There are over 200 strains of HPV. Of those, several have gained attention, as they are considered virulent and related to cervical cancer or genital warts. The high risk strains are 16, 18, 31, 33, 39, 45, 51, 52, 56, 58, 59, and 66, and have been related to the development of cervical cancer. Two low risk strains, 6 and 11, are related to genital warts that are typically noncancerous. While the most commonly received vaccine for HPV is the quadrivalent vaccine Gardisil-4, which vaccinates against four types (16, 18, 6, 11) of HPV, the remainder of high risk strains have yet to be covered. Aside from the four strains covered by Gardisil-4, vaccines should also be made to cover HPV 51 and 53. This suggestion is based on a study done on women with squamous intraepithelial lesions. The study revealed that after the top two most common strains of HPV found, 16 and 31, the next most common strains were 51 and 53, which accounted for 21% of HPV cases. Other strains, such as 31 and 45, do not need their own vaccine since both are closely related to strains 16 and 18 respectively. Thus, the Gardisil-4 vaccine provides cross-protection for those strains though they are not directly targeted.
The best time to administer the vaccines would be early childhood. Studies have shown that development of antibodies against HPV is inversely related to age. One explanation could be that pre-adolescents are still building their immune systems and are more likely to have a stronger reaction to the vaccine. Another explanation is that many older women have already been exposed to HPV, rendering the vaccination ineffective. Since the vaccine is a prophylactic, it is unlikely to benefit those who were already infected by HPV.
Due to high development costs, not all strains of HPV can be covered by vaccination. Including research and manufacturing costs, it costs approximately $200-500 million to develop a new vaccine. Another financial barrier is cost of administration, especially in developing countries. Many facilities are not equipped with pre-adolescent health care services. If new HPV vaccines were developed, it is ideal to focus on the most prevalent, cancer-causing strains. Cervical cancer is responsible for nearly 91% of HPV-related cancer deaths. Protection against more strains would produce a global net benefit that heavily outweighs financial costs. The most benefit would be achieved with high coverage of females, since females directly benefit from the vaccination. Males could also receive the vaccine and add an indirect protection for females, though the net benefit of male vaccination is less than female vaccination.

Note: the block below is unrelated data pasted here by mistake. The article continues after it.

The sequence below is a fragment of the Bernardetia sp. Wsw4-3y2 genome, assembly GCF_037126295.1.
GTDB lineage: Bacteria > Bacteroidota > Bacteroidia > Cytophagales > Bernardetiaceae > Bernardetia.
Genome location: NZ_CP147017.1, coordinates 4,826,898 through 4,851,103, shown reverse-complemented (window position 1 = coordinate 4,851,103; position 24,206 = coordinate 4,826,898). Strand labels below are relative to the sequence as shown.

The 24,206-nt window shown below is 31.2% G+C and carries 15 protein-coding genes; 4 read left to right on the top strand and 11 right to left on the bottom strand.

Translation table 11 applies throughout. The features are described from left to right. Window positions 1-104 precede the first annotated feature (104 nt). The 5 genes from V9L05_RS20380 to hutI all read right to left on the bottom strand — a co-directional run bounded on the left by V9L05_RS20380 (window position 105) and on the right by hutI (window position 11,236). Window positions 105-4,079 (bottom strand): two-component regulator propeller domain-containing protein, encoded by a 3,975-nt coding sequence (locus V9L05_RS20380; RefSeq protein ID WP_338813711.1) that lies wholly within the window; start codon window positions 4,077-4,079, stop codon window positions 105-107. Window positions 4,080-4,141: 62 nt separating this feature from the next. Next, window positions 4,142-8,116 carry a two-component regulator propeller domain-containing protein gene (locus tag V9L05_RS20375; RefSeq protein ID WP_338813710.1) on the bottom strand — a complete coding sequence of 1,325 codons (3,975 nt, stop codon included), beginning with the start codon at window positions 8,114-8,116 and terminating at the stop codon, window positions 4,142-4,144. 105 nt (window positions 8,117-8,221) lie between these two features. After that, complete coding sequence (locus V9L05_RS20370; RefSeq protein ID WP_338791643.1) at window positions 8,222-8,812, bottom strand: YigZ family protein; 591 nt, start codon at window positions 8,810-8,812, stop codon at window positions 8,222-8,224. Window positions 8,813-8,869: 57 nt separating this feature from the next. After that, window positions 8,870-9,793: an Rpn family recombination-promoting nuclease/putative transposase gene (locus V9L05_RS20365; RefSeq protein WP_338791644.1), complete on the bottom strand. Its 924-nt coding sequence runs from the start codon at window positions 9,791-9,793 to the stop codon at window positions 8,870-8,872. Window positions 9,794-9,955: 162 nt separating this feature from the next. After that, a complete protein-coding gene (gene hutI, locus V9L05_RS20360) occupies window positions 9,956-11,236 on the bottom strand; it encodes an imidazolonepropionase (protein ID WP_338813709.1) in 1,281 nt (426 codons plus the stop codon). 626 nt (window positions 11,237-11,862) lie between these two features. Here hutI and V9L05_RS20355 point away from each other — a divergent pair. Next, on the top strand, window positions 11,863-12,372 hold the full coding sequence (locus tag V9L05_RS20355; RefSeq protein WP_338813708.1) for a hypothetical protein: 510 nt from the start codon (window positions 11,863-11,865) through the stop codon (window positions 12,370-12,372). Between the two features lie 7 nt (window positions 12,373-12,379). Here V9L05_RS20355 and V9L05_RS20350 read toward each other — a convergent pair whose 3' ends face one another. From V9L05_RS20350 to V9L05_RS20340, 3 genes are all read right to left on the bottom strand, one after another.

The topic of HPV vaccinations makes me think about my other class on global health. HPV is a widespread disease that is of high global priority. It is unfortunate that the places most direly need protection do not have the resources to benefit from or even receive that protection.
Cutts, F. T., Franceschi, S., Goldie, S., Castellsague, X., de Sanjose, S., Garnett, G., Edmunds, W. D., Claeys, P., Goldenthal K. L., Harper, D. M., Markowitz, L. (2007). Human pappilomavirus and HPV vaccines: a review. Bulletin of the World Health Organization, 85(9), 649-732.
GM Clifford, RK Rana, S Franceschi, JS Smith, G Gough, JM Pimenta. Human papillomavirus genotype distribution in low-grade cervical lesions: comparison by geographic region and with cervical cancer. Cancer Epidemiol Biomarkers Prev2005; 14: 1157-64.
Smith JF, Brownlow MK, Brown MJ, Esser MT, Ruiz W, Brown DR. Gardasil antibodies cross-neutralize pseudovirion infection of vaccine-related HPV types.23rd International Papillomavirus Conference and Clinical Workshop Abstract PL 1-6, Prague, September 1-7 2006.